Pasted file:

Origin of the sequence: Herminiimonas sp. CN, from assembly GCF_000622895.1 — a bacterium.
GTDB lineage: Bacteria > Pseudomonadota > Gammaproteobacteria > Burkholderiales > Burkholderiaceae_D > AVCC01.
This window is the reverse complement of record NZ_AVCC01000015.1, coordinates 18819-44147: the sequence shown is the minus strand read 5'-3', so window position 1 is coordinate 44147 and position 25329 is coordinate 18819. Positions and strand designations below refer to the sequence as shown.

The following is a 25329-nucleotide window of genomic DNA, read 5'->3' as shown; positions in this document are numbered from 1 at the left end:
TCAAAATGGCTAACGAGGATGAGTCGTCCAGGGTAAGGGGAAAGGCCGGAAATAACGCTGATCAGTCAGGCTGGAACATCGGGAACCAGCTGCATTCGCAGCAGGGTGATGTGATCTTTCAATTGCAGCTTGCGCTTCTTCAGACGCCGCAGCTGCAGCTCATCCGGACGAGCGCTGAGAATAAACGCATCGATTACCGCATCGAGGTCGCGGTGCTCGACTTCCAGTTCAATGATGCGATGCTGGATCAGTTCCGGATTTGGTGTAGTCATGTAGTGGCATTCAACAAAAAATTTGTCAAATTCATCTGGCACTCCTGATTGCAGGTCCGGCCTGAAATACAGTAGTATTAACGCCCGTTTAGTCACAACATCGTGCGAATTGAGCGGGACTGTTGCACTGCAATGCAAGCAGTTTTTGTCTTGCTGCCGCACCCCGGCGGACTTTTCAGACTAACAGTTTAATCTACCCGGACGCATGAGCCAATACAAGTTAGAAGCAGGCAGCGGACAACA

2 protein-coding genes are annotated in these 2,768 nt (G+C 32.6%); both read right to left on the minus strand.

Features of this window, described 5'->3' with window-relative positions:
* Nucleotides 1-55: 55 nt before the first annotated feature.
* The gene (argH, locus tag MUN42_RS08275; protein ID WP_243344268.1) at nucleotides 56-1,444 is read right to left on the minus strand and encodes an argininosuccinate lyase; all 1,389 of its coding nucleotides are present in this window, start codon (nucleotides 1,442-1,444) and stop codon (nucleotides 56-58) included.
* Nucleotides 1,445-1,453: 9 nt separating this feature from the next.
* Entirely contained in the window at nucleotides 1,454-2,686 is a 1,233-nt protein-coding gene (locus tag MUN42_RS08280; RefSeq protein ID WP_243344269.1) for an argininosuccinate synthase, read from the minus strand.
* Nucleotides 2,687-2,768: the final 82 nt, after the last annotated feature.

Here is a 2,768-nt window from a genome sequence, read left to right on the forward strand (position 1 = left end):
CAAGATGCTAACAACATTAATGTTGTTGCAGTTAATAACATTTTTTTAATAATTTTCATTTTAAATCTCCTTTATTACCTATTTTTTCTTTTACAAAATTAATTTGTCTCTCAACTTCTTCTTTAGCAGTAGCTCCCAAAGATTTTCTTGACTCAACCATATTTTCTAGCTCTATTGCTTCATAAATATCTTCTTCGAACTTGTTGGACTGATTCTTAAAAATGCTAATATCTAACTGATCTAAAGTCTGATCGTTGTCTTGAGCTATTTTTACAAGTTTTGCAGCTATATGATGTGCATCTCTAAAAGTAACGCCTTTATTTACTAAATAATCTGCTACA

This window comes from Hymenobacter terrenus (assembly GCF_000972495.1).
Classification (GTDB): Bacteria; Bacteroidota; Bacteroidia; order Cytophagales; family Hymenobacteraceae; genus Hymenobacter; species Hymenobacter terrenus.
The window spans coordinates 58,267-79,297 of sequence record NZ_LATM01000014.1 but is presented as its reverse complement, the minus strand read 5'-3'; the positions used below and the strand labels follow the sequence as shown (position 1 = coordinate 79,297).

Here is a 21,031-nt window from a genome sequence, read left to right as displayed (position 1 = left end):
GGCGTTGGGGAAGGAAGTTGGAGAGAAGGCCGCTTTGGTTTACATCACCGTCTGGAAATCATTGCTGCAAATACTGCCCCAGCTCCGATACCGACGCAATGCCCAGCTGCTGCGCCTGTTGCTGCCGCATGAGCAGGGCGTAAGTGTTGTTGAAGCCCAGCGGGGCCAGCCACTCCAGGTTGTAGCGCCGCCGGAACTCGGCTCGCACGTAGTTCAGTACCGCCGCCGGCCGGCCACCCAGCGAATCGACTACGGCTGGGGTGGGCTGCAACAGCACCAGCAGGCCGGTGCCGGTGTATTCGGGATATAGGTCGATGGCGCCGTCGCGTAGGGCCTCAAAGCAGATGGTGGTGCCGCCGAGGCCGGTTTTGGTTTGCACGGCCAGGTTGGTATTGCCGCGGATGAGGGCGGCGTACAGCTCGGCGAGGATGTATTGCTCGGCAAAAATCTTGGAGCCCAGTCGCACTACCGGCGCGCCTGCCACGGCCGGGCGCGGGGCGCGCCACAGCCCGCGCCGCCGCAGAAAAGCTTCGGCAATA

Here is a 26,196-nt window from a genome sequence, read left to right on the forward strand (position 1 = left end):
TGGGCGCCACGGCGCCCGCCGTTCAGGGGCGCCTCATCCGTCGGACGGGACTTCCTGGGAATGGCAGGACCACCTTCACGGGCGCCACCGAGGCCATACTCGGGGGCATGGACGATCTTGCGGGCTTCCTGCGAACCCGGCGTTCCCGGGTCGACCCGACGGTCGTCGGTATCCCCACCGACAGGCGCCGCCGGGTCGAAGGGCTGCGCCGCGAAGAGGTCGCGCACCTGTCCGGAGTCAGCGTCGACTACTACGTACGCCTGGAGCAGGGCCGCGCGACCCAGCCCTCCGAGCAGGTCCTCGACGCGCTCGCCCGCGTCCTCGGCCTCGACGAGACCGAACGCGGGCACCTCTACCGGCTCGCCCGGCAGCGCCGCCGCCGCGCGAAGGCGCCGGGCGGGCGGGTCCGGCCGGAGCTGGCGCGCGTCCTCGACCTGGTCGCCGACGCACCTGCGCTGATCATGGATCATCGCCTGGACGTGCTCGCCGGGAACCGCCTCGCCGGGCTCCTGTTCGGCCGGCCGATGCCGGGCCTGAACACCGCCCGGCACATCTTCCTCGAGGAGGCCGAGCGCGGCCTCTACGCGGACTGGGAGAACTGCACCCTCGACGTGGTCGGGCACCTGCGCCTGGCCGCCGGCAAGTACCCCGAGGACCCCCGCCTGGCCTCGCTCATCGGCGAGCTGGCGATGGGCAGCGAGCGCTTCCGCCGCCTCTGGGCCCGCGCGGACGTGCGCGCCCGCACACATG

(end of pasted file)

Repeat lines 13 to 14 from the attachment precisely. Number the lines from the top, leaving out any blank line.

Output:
Here is a 2,768-nt window from a genome sequence, read left to right on the forward strand (position 1 = left end):
CAAGATGCTAACAACATTAATGTTGTTGCAGTTAATAACATTTTTTTAATAATTTTCATTTTAAATCTCCTTTATTACCTATTTTTTCTTTTACAAAATTAATTTGTCTCTCAACTTCTTCTTTAGCAGTAGCTCCCAAAGATTTTCTTGACTCAACCATATTTTCTAGCTCTATTGCTTCATAAATATCTTCTTCGAACTTGTTGGACTGATTCTTAAAAATGCTAATATCTAACTGATCTAAAGTCTGATCGTTGTCTTGAGCTATTTTTACAAGTTTTGCAGCTATATGATGTGCATCTCTAAAAGTAACGCCTTTATTTACTAAATAATCTGCTACA